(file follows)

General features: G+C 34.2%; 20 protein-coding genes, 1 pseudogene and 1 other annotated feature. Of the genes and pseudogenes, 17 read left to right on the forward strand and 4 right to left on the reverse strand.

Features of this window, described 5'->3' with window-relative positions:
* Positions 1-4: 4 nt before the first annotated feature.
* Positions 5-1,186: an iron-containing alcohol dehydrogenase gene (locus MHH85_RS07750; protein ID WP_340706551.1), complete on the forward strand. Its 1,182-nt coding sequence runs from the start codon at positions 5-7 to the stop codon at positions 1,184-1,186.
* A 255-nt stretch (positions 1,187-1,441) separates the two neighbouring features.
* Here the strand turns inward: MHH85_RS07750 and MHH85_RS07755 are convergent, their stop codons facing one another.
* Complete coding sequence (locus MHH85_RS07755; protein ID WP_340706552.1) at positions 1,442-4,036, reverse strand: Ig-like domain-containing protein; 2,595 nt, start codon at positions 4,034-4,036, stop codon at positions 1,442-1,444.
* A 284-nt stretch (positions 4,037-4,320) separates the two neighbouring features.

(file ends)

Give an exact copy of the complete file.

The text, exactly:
General features: G+C 34.2%; 20 protein-coding genes, 1 pseudogene and 1 other annotated feature. Of the genes and pseudogenes, 17 read left to right on the forward strand and 4 right to left on the reverse strand.

Features of this window, described 5'->3' with window-relative positions:
* Positions 1-4: 4 nt before the first annotated feature.
* Positions 5-1,186: an iron-containing alcohol dehydrogenase gene (locus MHH85_RS07750; protein ID WP_340706551.1), complete on the forward strand. Its 1,182-nt coding sequence runs from the start codon at positions 5-7 to the stop codon at positions 1,184-1,186.
* A 255-nt stretch (positions 1,187-1,441) separates the two neighbouring features.
* Here the strand turns inward: MHH85_RS07750 and MHH85_RS07755 are convergent, their stop codons facing one another.
* Complete coding sequence (locus MHH85_RS07755; protein ID WP_340706552.1) at positions 1,442-4,036, reverse strand: Ig-like domain-containing protein; 2,595 nt, start codon at positions 4,034-4,036, stop codon at positions 1,442-1,444.
* A 284-nt stretch (positions 4,037-4,320) separates the two neighbouring features.